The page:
Another big change is that rent can only be 15 days late before the landlord can give a tenant notice that the lease will end. Tenants used to have 30 days under the old act. This is a positive change for landlords to be able to react at the RTP level. Another big change includes giving tenants on fixed-term leases the ability to end their leases early, without financial penalties, for health reasons.

Landlords are now required to give a copy of the Residential Tenancies Act to tenants within 10 days of the lease being signed, the keys being provided, the stated date of move in on a lease, or the move in date itself.

Some of these changes are efforts to address some of the concerns residents have about complaints to landlords resulting in a simple request to leave.

For more information on these changes, check out the following links:

Are you a landlord in Nova Scotia? What do you think of these changes? Share your stories and perspectives here. We’d love to hear them. 

 

 

Being A Landlord Isn’t Easy….

There are a few misconceptions about landlords — especially ones who manage their own properties. It’s kind of like the pictures you see sometimes with 6 individual boxes that state what your friends think you do, what your mother thinks you do, and so on and so on…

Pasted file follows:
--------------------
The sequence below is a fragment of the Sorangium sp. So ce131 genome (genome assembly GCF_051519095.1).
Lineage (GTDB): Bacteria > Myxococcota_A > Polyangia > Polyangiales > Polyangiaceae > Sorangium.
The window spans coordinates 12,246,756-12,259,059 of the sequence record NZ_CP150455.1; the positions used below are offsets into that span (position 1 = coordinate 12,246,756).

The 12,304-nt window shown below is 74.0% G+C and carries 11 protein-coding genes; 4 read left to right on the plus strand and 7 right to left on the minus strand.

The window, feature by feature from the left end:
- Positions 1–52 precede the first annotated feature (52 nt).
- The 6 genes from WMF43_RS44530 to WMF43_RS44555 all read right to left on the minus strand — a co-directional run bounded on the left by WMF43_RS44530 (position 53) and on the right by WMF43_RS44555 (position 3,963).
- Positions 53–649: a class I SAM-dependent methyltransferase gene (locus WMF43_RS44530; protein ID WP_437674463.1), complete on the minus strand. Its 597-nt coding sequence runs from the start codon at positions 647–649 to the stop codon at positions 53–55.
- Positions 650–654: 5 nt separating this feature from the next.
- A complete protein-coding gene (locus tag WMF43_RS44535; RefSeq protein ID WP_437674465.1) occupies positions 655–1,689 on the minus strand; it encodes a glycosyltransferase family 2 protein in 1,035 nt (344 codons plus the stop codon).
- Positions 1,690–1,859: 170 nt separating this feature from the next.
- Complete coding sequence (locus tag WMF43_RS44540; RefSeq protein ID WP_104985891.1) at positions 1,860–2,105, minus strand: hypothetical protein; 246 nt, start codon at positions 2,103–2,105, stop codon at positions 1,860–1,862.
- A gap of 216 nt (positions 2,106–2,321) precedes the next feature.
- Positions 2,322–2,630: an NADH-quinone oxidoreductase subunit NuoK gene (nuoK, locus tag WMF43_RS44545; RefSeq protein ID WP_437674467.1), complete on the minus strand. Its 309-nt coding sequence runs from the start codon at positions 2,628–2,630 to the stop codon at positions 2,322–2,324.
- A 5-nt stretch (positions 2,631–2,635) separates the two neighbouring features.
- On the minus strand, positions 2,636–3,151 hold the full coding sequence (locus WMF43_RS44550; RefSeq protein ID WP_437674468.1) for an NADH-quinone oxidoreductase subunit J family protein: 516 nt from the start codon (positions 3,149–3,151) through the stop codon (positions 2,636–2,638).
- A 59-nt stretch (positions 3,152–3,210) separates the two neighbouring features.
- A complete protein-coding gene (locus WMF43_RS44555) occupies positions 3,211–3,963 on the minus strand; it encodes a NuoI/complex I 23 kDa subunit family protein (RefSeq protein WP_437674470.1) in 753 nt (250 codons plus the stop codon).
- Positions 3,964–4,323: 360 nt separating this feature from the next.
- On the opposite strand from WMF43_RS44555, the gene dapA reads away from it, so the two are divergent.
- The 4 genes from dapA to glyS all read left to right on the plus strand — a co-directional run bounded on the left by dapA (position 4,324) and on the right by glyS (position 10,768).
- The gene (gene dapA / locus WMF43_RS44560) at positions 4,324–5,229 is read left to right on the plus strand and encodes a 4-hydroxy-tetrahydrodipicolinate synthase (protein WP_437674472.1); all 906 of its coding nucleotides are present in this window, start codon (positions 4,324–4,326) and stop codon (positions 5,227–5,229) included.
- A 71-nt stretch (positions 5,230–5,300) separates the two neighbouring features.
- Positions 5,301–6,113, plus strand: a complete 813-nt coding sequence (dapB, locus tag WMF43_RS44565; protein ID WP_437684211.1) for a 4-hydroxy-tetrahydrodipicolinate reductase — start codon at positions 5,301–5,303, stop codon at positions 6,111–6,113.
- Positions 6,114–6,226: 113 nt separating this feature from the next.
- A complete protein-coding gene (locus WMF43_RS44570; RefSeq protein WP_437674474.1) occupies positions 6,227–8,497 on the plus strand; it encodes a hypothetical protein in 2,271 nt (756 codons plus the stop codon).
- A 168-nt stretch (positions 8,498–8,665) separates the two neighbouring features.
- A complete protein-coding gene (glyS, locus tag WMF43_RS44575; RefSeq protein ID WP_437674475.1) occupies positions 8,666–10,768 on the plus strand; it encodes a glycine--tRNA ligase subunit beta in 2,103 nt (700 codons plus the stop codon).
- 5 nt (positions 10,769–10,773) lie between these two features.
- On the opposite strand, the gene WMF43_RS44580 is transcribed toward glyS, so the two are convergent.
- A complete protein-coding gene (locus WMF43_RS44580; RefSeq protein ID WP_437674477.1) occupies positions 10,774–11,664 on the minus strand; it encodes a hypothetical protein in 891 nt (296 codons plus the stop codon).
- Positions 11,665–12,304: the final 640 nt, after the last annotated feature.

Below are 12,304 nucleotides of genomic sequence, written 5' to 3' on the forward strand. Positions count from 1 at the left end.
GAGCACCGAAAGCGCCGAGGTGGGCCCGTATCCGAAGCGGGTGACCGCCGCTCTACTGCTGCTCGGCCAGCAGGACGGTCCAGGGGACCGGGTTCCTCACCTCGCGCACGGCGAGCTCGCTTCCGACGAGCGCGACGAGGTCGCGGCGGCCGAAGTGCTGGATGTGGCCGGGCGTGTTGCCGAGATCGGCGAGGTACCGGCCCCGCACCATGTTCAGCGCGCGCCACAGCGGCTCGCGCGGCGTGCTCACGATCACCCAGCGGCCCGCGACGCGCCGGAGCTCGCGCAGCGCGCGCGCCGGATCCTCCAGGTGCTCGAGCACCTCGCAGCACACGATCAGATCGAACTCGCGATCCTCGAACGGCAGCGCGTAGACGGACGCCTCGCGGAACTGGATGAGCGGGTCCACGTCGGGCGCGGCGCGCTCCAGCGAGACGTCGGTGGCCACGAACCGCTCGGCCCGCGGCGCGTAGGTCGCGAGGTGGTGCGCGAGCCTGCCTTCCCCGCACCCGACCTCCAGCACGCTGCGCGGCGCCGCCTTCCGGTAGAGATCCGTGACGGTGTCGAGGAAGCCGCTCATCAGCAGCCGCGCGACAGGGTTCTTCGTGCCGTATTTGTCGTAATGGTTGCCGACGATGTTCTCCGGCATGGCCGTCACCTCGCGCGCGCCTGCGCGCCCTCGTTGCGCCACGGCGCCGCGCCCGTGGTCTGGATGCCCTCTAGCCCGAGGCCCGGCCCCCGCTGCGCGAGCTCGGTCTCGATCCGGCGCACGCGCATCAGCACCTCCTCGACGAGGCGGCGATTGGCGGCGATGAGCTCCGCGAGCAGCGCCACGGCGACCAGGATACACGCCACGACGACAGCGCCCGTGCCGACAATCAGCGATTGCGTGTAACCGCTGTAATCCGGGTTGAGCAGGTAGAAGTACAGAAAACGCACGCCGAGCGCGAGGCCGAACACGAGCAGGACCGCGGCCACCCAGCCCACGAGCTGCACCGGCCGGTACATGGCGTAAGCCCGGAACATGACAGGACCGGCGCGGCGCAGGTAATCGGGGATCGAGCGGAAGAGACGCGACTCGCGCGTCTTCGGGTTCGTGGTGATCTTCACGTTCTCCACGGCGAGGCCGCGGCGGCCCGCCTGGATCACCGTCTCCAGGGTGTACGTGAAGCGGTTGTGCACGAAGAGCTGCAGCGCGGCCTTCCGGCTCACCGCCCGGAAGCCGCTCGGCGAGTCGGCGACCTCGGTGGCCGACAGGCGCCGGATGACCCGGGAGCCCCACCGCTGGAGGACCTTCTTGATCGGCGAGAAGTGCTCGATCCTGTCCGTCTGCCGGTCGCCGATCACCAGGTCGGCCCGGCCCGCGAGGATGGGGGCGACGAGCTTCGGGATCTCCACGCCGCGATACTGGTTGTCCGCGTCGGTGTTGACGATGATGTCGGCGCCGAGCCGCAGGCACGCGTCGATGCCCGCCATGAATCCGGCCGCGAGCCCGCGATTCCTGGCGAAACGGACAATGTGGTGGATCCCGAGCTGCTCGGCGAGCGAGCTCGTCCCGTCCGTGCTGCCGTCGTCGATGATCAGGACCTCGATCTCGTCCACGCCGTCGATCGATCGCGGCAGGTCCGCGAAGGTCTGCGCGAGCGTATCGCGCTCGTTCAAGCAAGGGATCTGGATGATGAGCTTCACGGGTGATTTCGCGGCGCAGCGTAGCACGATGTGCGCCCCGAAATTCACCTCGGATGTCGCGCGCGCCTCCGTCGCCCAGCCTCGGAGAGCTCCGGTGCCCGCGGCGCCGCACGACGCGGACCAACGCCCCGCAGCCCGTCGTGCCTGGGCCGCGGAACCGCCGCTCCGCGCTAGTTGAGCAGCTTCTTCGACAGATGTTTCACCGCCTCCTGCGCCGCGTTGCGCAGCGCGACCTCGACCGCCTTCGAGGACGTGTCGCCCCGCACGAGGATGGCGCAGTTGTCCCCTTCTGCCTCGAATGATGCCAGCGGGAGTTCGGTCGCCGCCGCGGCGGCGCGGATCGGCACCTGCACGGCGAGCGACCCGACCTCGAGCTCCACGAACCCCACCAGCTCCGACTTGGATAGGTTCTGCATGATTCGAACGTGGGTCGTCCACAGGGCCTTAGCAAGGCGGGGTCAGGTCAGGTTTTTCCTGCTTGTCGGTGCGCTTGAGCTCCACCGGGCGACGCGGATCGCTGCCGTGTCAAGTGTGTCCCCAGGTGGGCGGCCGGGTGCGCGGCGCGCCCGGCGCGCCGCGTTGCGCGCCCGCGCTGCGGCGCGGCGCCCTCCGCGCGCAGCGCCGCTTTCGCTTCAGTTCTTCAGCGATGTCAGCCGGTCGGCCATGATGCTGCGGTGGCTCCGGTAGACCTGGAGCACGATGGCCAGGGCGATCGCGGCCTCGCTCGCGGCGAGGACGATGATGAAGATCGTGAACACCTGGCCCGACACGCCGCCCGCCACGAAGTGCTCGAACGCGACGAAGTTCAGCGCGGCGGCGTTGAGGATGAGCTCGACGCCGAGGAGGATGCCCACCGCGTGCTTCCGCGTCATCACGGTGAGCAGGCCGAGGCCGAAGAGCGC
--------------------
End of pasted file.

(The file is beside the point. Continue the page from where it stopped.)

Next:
The idea of being a landlord often either elicits the image of the Monopoly Man building an empire of coloured properties – or –  an evil, cackling, moustache-twisting slumlord who lives in luxury while others finance his way of life. Tell someone you’re a landlord and there’s probably at least a brief mental pause while they picture you nailing an eviction notice on some innocent person’s door who rubbed you the wrong way. C’mon…Landlords get a bad rap.

The term landlord is associated with “land rights” and in the past (as far back as the Roman Empire) it was usually indicative of a wealthy person or an influential individual who held dwelling authority over someone else.

I mean, with a history like that, it can be difficult to assume someone’s a “great” landlord when they tell you that that’s what they do. I don’t think being a landlord is getting anyone points in the popular department (versus someone bottle feeding baby panda bears back from the brink of extinction).

I’m a landlord and I remember while in University, hearing friends of mine complain that their landlord was a rich fascist because he said no to a requested 6-day extension on paying the rent for whatever reason in their 3rd month of a tenancy. They seemed to think that was a more-than-reasonable request. They were university students! They were giving him a day’s notice that they needed another week. A week! 7 days! What’s the problem? As if not even acknowledging the generous heads up from Larry, Curly, and Moe, the landlord gave them a notice of non-payment and unemotionally told them they had 7 days to get him his rent in full and that if it happened a second time they’d need to leave.